Other stars whose personal details he obtained include Lloyd Cole, Lionel Ritchie, the dancer Michael Flatley and Barry Humphries.
Among items seen by The Independent are tour arrangements for Sir Elton, details of a private performance he gave for the Sultan of Brunei, the home telephone numbers and worldwide addresses for a host of stars and even an internal memo to staff warning them to be careful of how they dispose of their rubbish. Some documents bore the words "To be shredded".
Benjamin Pell, 34, who is now being sued by Sir Elton and the agent, John Reid Enterprises, says he amassed 75 bags of papers, including bank statements, confidential legal correspondence and tour arrangements before being stopped by a High Court injunction.
For six months after the death of Diana, Princess of Wales, Mr Pell kept an electronic and physical vigil on the London offices of Mr Reid in the hope of discovering secrets about her friendship with Elton John, whose song "Candle In The Wind" was re-dedicated to her.
"I couldn't believe my eyes when I saw how easy it was to get hold of this stuff," Mr Pell, who also works as a freelance music journalist, told The Independent. "I went through their rubbish and I got some very clever computer nerds to hack into the system for me. Getting into the computer system was even easier than getting into the rubbish.
"I am a fan of Elton's and I wondered whether I could find anything out after Diana's death. I certainly don't usually go through people's rubbish or hack into their computers."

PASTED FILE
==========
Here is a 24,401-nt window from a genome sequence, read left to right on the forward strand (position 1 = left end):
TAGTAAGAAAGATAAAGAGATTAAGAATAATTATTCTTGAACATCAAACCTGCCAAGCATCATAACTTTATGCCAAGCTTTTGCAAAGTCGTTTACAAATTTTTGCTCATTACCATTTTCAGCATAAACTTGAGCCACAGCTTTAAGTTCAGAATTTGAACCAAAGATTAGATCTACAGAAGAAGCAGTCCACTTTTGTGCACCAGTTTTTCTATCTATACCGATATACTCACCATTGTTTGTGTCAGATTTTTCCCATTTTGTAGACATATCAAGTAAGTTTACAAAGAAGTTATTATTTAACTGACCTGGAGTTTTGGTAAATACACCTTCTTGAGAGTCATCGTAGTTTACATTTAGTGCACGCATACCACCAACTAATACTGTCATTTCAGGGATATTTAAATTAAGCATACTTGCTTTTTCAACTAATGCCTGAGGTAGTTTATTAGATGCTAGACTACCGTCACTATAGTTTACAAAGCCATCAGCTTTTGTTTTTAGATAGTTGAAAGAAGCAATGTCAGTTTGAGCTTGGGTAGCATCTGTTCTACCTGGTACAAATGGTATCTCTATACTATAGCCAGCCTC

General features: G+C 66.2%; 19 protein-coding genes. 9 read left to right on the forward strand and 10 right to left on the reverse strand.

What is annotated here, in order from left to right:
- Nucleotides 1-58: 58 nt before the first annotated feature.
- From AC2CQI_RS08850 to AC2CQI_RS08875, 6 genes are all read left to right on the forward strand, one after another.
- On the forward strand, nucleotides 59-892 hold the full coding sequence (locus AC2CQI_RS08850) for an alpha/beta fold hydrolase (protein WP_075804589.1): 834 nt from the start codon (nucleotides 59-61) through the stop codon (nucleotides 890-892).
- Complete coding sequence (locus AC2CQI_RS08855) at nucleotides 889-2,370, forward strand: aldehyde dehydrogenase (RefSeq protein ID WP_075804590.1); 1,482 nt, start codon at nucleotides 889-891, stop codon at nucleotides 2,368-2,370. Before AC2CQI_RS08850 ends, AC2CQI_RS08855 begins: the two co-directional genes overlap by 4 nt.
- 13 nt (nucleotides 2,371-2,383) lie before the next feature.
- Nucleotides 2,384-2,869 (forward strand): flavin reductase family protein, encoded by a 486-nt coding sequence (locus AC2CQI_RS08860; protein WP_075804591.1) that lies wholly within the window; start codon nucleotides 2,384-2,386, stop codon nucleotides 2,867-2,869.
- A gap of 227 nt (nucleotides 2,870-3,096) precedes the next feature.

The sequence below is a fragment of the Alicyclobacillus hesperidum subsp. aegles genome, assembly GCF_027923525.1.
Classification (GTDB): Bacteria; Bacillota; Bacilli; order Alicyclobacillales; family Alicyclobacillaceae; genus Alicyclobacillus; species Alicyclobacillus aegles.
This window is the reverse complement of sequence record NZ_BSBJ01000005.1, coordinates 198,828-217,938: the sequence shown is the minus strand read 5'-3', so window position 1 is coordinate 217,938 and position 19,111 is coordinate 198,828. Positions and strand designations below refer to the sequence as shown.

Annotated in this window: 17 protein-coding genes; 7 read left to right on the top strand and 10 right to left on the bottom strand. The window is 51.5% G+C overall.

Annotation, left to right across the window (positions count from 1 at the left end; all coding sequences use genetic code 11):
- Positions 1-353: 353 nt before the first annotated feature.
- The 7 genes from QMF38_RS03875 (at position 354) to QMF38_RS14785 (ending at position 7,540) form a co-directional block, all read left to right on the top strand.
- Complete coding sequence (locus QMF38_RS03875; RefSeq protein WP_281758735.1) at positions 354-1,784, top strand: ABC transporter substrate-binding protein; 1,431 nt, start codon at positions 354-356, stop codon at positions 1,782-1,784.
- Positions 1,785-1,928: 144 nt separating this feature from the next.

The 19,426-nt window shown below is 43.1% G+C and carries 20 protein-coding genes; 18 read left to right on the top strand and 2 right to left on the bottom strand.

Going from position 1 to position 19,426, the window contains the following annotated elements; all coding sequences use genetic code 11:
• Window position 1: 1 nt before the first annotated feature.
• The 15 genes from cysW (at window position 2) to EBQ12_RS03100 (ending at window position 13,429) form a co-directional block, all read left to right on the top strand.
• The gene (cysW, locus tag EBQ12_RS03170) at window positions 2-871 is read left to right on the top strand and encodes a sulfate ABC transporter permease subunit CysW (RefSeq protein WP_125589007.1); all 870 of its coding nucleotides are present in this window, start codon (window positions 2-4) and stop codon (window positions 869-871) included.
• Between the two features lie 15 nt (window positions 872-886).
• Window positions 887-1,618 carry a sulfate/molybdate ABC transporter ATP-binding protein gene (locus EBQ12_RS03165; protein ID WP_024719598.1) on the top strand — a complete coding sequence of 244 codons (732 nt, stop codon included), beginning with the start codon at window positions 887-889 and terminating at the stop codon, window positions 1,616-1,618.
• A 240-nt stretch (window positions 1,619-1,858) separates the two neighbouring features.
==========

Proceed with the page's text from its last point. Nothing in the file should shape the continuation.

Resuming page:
Through his dual snooping, Mr Pell found copies of Elton John's bank statements and letters from his accountants, Price Waterhouse, expressing concern over his rates of expenditure on luxury items. These details were published in the Mirror newspaper, resulting in writs being issued against Mr Pell, the publicist Max Clifford and the Mirror.
He also found copies of letters from Sir Elton and Richard Branson arguing over the inclusion of "Candle In the Wind" on a charity album. He insists that the Price Waterhouse letters and the Branson exchanges were found in rubbish outside the agent's offices.
Mr Pell is now limited in what he can say about the affair. Lawyers for Mr Reid succeeded in having a strict Anton Piller order issued against him, allowing them to freeze his assets and search at his address. They did not manage to recover any of the documents, which The Independent understands are still in existence, possibly abroad.
Mr Reid is in Australia on business. Nicola Turnbull, his director of business affairs, said the company was unable to comment because of the pending legal actions. It is understood, however, that the company will deny that confidential information was thrown out as rubbish.Reuse content